[00:26:04.470] – Natrian Maxwell

So that started to transition. And then I think what we started to move into now is the MathMan era, which is we started to see a lot of agencies and brands start to bring in a lot more data scientists and a lot more data teams internally to understand how they can take control of their first party data. Right? And so now that we have that, what I think is we’re starting to see now is a lot of these people saying, well, actually, when I look at the open web, I’m noticing that our performance data, our measurement data. The actual outcomes of our campaigns are either just as good as what we were getting during that deterministic era or even better now, because of the reach and scale and the interoperability that we have within the open ecosystem. Right? And so now, if I’m a large brand, I still find value in social platforms, but. How I use them has changed significantly since changing into this MathMan era. And I think what they’re trying to do now is say, okay, we’re very comfortable with how we use our first-party data. We’re very comfortable in terms of how we’re buying now.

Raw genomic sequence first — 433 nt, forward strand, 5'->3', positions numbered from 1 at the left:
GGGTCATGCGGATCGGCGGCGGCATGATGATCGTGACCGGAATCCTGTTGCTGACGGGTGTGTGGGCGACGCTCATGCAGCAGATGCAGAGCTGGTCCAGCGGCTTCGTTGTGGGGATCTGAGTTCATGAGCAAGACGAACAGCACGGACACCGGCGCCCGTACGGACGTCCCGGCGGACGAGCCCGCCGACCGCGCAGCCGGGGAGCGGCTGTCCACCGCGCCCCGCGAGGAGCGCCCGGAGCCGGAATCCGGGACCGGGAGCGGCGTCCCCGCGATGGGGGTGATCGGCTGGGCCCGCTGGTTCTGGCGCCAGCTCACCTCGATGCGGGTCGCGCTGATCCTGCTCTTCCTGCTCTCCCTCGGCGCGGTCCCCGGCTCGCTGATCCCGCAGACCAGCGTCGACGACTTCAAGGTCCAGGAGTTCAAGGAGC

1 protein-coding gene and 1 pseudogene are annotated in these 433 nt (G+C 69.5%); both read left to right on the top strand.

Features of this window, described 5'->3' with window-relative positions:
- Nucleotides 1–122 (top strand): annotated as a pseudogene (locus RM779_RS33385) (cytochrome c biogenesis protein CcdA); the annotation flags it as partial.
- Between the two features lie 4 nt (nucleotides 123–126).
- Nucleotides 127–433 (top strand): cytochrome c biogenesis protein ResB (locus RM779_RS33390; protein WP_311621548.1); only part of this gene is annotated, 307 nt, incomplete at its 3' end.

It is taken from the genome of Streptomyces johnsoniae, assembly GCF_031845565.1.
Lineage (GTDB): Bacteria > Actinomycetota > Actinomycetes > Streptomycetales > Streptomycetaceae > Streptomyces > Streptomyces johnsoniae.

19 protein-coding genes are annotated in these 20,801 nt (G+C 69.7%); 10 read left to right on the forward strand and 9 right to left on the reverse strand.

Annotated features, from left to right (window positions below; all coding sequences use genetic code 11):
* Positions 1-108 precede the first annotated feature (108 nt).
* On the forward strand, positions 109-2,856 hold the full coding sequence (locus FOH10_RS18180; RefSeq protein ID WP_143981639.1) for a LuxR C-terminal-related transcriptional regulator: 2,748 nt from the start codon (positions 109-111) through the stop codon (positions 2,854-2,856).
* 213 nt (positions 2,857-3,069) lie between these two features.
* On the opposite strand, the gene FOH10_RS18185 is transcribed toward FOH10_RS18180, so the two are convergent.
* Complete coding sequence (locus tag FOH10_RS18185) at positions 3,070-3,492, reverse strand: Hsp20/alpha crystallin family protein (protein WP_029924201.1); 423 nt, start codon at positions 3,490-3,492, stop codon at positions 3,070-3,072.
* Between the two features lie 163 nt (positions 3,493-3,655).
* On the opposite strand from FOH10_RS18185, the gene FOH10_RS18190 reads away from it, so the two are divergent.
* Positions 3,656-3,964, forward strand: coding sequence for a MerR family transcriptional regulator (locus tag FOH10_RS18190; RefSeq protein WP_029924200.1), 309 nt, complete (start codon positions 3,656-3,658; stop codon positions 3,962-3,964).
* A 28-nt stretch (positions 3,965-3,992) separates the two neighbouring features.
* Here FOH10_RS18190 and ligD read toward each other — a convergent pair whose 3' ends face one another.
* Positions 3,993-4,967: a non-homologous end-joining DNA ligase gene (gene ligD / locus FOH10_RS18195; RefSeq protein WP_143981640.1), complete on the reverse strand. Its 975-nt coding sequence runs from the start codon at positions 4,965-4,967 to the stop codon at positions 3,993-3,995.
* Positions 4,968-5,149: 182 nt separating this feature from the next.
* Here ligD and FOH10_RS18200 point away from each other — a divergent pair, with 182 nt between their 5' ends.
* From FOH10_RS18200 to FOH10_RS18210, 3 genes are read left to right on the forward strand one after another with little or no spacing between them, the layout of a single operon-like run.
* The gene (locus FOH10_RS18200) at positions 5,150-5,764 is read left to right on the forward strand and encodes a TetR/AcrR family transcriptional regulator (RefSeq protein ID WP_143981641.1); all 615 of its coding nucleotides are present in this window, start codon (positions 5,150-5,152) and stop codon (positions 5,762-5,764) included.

[00:27:13.500] – Natrian Maxwell